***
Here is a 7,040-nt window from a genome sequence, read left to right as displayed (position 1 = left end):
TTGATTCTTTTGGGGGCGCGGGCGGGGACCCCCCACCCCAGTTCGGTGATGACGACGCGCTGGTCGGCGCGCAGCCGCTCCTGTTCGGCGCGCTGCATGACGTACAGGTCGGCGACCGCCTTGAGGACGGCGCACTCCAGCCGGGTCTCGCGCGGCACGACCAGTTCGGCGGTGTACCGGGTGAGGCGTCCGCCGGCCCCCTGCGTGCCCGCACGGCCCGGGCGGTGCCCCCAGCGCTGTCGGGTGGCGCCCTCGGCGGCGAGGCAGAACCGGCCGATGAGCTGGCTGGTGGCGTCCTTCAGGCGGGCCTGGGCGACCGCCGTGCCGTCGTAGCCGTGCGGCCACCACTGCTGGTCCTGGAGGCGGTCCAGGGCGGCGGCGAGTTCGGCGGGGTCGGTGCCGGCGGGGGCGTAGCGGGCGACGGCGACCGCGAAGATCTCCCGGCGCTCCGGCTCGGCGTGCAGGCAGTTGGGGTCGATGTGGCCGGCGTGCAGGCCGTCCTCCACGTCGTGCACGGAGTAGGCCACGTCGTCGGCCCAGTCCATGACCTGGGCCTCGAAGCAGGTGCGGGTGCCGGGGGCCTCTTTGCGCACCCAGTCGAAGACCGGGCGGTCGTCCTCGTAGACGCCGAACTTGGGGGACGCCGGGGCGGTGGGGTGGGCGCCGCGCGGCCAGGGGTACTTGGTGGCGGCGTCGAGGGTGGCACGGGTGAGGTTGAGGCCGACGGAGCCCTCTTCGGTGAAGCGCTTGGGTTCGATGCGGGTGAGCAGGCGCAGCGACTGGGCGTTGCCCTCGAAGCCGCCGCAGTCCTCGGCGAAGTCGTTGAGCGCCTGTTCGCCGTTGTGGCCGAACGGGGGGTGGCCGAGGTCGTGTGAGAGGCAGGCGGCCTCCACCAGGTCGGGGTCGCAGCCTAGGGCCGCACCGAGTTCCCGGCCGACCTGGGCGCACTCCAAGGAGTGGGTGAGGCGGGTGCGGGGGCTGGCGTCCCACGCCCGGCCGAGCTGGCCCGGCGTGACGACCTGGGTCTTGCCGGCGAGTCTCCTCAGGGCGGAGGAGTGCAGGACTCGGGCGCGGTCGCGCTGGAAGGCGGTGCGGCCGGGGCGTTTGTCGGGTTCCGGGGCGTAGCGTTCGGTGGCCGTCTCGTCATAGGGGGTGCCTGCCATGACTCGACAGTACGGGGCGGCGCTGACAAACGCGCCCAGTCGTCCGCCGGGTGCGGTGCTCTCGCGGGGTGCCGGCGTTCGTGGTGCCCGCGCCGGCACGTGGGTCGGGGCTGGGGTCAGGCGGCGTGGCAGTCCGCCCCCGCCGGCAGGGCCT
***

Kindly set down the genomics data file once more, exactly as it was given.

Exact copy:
Here is a 7,040-nt window from a genome sequence, read left to right as displayed (position 1 = left end):
TTGATTCTTTTGGGGGCGCGGGCGGGGACCCCCCACCCCAGTTCGGTGATGACGACGCGCTGGTCGGCGCGCAGCCGCTCCTGTTCGGCGCGCTGCATGACGTACAGGTCGGCGACCGCCTTGAGGACGGCGCACTCCAGCCGGGTCTCGCGCGGCACGACCAGTTCGGCGGTGTACCGGGTGAGGCGTCCGCCGGCCCCCTGCGTGCCCGCACGGCCCGGGCGGTGCCCCCAGCGCTGTCGGGTGGCGCCCTCGGCGGCGAGGCAGAACCGGCCGATGAGCTGGCTGGTGGCGTCCTTCAGGCGGGCCTGGGCGACCGCCGTGCCGTCGTAGCCGTGCGGCCACCACTGCTGGTCCTGGAGGCGGTCCAGGGCGGCGGCGAGTTCGGCGGGGTCGGTGCCGGCGGGGGCGTAGCGGGCGACGGCGACCGCGAAGATCTCCCGGCGCTCCGGCTCGGCGTGCAGGCAGTTGGGGTCGATGTGGCCGGCGTGCAGGCCGTCCTCCACGTCGTGCACGGAGTAGGCCACGTCGTCGGCCCAGTCCATGACCTGGGCCTCGAAGCAGGTGCGGGTGCCGGGGGCCTCTTTGCGCACCCAGTCGAAGACCGGGCGGTCGTCCTCGTAGACGCCGAACTTGGGGGACGCCGGGGCGGTGGGGTGGGCGCCGCGCGGCCAGGGGTACTTGGTGGCGGCGTCGAGGGTGGCACGGGTGAGGTTGAGGCCGACGGAGCCCTCTTCGGTGAAGCGCTTGGGTTCGATGCGGGTGAGCAGGCGCAGCGACTGGGCGTTGCCCTCGAAGCCGCCGCAGTCCTCGGCGAAGTCGTTGAGCGCCTGTTCGCCGTTGTGGCCGAACGGGGGGTGGCCGAGGTCGTGTGAGAGGCAGGCGGCCTCCACCAGGTCGGGGTCGCAGCCTAGGGCCGCACCGAGTTCCCGGCCGACCTGGGCGCACTCCAAGGAGTGGGTGAGGCGGGTGCGGGGGCTGGCGTCCCACGCCCGGCCGAGCTGGCCCGGCGTGACGACCTGGGTCTTGCCGGCGAGTCTCCTCAGGGCGGAGGAGTGCAGGACTCGGGCGCGGTCGCGCTGGAAGGCGGTGCGGCCGGGGCGTTTGTCGGGTTCCGGGGCGTAGCGTTCGGTGGCCGTCTCGTCATAGGGGGTGCCTGCCATGACTCGACAGTACGGGGCGGCGCTGACAAACGCGCCCAGTCGTCCGCCGGGTGCGGTGCTCTCGCGGGGTGCCGGCGTTCGTGGTGCCCGCGCCGGCACGTGGGTCGGGGCTGGGGTCAGGCGGCGTGGCAGTCCGCCCCCGCCGGCAGGGCCT